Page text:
This is the first complete study of Semitic internal noun patterns since that of Jacob Barth, over a century ago. Drawing on the earlier work of Semitists and linguists, this work presents a comprehensive new synthesis. This diachronic-comparative study presents the internal patterns individually and organizes them systematically. This study investigates the special role of noun patterns in isolated nouns and gives a complete list of reconstructible isolated nouns.
This diachronic-comparative study presents the internal patterns individually and organizes them systematically. The roles of the patterns in the derivation of nouns from roots, and in nominal inflection, are shown as part of a reconstructed system. This study investigates the special role of noun patterns in isolated nouns, and gives a complete list of reconstructible isolated nouns.
The heart of the book is devoted to studies of all individual reconstructible internal patterns with their Semitic reflexes, including mono- and bisyllabics and patterns with ungeminated or geminated second or third consonants.
The book reaches conclusions on the structure of the Proto-Semitic pattern system, including categories of reconstructible and non-reconstructible patterns, semantic groups of patterns, and relationships between different patterns. Further, patterns merge and split diachronically, appearing in different roles in the attested languages, where new pattern systems are formed.
The editors have assembled here 55 key articles and notes by the well-known Harvard professor, organizing them under the categories Palaeography, Transjordanian Epigraphy, Hebrew Inscriptions, Aramaic Texts, and Old Canaanite and Phoenician Inscriptions. These essays, scattered in journals and various books, have now been brought together in one volume for easy access and attest to the life-long interest and contributions of one of the best-known epigraphers and palaeographers of the last 50 years.
Tel Miqne-Ekron Field IV Lower—The Elite Zone, The Iron Age I and IIC, The Early and Late Philistine Cities, Parts 9/1-9/3B present the evidence of two large Philistines cites, one in Iron I, the period of its initial development, and the other in Iron IIC, its final stage when it achieved its zenith of physical growth and prosperity. They also offer a unique opportunity to check and evaluate the excavators' observations and conclusions based on their comprehensive database. Published under the auspices of the Harvard Semitic Museum, they comprise the final reports of the nine seasons of excavations during the years 1985-1995, directed by Trude Dothan and Seymour Gitin and sponsored by the W. F. Albright Institute of Archaeological Research and the Hebrew University.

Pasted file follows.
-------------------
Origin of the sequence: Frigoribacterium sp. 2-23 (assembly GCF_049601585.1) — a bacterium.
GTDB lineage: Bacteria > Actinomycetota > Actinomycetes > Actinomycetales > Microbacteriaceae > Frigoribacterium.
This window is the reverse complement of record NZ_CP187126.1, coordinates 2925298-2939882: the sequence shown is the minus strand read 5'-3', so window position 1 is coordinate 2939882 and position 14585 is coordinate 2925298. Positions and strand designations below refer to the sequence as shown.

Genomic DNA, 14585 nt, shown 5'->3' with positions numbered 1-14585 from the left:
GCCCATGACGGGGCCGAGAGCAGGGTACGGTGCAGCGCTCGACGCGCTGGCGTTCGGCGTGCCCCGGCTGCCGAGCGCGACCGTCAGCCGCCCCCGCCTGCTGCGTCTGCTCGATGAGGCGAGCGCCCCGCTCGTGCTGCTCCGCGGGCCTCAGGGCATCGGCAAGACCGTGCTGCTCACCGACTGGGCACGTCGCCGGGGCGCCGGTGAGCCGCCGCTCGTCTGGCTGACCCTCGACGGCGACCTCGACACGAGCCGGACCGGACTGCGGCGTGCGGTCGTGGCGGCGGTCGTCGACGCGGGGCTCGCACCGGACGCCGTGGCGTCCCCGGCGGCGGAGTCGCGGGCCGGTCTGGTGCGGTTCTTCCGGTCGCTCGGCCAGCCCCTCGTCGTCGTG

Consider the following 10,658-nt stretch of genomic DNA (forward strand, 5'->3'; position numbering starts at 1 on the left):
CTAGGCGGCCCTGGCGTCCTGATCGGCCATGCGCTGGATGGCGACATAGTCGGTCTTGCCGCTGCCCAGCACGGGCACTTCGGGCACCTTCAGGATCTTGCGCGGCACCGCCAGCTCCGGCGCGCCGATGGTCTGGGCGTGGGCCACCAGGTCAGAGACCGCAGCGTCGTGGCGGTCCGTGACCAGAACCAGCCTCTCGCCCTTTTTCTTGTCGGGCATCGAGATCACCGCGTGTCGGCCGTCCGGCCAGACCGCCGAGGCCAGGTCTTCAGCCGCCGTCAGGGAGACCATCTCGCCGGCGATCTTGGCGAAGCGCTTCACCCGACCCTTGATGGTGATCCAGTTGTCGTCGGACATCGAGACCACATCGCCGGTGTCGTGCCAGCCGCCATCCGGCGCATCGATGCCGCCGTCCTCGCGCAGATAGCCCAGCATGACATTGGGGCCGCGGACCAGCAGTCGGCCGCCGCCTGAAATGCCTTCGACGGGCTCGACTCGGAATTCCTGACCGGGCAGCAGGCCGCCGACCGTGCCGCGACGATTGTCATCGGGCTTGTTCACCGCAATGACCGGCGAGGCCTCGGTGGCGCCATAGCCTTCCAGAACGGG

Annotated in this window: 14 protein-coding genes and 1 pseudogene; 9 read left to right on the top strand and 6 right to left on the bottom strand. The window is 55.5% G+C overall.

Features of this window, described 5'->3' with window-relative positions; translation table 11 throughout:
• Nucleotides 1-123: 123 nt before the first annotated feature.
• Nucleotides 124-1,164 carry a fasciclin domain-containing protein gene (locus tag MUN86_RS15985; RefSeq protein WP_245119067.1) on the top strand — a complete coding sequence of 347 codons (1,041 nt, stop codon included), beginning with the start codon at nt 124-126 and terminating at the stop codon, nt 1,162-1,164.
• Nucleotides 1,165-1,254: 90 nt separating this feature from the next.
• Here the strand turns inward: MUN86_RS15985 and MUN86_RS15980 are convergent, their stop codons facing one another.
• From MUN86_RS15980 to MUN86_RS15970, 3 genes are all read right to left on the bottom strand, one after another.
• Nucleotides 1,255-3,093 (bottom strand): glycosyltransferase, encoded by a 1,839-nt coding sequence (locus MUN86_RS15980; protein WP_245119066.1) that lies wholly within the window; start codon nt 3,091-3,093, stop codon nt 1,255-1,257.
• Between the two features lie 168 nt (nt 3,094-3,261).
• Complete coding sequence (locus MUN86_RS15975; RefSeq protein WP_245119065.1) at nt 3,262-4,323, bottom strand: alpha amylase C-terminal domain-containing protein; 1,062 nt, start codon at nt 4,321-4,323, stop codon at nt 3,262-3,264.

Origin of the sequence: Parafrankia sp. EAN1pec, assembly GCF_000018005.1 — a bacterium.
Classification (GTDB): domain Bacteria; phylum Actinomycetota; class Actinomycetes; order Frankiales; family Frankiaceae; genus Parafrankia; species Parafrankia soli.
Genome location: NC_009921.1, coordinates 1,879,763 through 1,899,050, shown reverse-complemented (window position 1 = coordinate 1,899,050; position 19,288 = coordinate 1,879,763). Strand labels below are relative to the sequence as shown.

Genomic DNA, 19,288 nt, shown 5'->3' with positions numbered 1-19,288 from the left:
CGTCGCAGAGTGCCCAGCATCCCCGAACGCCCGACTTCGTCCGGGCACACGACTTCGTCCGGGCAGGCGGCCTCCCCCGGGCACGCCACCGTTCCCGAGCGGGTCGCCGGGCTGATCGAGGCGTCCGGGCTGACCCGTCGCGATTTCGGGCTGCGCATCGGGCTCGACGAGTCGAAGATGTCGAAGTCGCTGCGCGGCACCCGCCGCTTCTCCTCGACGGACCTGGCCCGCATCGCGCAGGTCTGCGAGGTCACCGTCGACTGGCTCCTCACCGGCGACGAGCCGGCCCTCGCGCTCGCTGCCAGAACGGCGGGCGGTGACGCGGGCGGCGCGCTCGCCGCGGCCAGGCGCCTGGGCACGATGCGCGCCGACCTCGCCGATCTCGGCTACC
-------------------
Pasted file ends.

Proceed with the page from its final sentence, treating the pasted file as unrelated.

Volume 9/1, The Iron Age I Early Philistine City covers Strata VII-IV, the 12th-early 10th centuries BCE. It includes a detailed discussion of the occupational history of the period with a comprehensive analysis of the ceramic assemblages and a selection of ceramic, lithic, clay, and metal objects with detailed discussions of jewelry, scarabs and ivory objects, as well as the faunal evidence. Volume 9/2, The Iron Age IIC Late Philistine City, which presents the evidence from Stratum I of the 7th and early 6th century BCE, is in press.
Volume 9/3A, The Iron Age I and IIC Early and Late Philistine Cities Database appears in digital form on the Harvard Semitic Museum website and is a complete presentation of the evidence with Context and Phasing Charts, Locus Summaries, and Material Culture Sample Lists.
Volume 9/3B The Iron Age I and IIC Late and Early Philistine Cities Plans and Sections includes every plan and section of each excavated Area in Field IV Lower.
James A. Sauer was for many years the Director of the American Center of Oriental Research in Amman, Jordan, leading it to the preeminent place it now occupies as a research institution dedicated to the archaeology and history of Transjordan. This volume honors him, with more than 50 contributions from colleagues and friends.